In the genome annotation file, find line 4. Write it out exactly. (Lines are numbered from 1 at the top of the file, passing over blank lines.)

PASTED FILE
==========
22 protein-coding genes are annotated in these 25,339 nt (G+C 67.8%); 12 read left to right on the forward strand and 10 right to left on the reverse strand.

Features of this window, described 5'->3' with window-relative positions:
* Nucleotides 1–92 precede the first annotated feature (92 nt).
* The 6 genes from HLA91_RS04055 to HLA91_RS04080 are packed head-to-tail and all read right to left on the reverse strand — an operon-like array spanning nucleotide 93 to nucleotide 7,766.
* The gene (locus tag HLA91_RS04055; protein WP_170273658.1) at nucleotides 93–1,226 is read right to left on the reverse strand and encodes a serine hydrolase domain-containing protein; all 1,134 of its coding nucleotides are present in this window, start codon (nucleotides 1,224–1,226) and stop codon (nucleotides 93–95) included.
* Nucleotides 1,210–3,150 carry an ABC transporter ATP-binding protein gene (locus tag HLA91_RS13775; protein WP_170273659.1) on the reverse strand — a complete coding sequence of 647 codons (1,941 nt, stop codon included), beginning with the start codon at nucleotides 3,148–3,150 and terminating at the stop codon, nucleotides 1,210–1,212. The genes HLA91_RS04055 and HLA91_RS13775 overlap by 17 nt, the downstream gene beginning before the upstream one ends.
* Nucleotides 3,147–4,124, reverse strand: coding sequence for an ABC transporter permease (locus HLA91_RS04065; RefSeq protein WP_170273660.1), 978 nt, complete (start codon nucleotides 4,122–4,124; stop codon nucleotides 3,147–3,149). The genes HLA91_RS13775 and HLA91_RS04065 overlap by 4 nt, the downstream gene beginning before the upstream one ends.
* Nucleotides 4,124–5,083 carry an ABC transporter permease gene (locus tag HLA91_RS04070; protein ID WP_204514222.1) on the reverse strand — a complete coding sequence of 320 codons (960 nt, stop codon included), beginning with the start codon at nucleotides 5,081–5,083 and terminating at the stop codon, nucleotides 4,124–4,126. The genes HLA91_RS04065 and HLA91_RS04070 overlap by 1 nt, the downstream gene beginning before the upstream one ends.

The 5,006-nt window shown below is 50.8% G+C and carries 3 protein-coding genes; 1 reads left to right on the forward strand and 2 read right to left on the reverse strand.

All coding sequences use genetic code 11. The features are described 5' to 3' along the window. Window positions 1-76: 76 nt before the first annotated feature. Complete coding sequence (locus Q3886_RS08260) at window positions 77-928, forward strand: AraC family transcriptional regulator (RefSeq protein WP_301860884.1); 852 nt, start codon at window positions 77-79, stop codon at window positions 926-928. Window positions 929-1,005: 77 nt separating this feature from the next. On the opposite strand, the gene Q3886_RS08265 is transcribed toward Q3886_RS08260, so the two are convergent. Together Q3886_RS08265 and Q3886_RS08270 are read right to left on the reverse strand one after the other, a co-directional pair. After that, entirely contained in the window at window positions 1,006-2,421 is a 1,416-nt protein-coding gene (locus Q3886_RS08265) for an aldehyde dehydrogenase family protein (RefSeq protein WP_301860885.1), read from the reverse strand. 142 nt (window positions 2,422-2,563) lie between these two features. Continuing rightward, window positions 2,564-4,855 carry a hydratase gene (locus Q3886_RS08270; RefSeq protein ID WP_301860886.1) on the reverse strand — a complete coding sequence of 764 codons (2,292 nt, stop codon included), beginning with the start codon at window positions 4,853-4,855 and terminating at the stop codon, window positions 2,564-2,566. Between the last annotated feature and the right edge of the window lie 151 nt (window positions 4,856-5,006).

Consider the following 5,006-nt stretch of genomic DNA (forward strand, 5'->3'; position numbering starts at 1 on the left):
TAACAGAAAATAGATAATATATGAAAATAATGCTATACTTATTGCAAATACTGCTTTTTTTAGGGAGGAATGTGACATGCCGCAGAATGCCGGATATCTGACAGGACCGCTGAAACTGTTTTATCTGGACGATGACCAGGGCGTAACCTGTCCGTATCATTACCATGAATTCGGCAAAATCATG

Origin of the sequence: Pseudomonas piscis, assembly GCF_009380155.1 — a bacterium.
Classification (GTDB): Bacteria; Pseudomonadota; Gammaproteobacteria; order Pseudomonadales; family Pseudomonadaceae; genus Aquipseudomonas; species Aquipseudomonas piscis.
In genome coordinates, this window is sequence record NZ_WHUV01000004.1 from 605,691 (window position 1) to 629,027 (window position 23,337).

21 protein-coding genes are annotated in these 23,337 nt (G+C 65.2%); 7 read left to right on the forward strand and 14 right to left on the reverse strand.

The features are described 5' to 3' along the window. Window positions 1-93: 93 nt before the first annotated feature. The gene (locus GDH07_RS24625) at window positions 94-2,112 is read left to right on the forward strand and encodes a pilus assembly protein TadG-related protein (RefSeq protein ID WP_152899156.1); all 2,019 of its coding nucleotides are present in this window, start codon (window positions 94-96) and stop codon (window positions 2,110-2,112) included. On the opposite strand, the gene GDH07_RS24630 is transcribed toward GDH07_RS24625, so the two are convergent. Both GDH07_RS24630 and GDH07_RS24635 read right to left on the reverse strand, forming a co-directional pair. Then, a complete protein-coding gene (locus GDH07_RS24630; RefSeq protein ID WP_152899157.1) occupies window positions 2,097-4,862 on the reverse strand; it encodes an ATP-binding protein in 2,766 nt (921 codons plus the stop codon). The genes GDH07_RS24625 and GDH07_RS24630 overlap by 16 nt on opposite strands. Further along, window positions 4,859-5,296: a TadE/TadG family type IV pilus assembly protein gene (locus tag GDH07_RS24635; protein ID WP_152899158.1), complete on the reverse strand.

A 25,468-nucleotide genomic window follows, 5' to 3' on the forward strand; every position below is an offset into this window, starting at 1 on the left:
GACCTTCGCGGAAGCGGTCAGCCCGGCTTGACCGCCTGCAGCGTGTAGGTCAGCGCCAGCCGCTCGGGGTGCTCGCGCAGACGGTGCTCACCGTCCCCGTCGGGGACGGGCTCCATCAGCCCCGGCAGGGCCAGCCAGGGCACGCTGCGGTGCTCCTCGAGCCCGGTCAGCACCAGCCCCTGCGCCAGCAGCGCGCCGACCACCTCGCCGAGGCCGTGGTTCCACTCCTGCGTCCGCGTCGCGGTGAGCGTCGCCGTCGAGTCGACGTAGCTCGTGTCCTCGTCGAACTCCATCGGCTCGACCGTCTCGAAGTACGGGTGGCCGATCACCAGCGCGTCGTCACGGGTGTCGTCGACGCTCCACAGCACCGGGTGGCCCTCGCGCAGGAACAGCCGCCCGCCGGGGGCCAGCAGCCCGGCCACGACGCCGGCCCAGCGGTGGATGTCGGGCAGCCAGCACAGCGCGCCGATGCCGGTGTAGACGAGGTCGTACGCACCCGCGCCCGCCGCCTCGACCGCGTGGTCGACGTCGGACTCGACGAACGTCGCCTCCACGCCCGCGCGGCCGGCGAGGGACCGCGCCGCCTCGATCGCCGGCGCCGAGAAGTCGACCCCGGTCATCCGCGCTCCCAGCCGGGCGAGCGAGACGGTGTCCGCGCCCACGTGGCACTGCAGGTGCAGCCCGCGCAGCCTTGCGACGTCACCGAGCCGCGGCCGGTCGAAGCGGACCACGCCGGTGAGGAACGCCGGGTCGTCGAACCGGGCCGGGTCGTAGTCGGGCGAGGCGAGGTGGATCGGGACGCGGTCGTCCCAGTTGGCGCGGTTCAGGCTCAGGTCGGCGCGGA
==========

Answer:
* The 6 genes from HLA91_RS04055 to HLA91_RS04080 are packed head-to-tail and all read right to left on the reverse strand — an operon-like array spanning nucleotide 93 to nucleotide 7,766.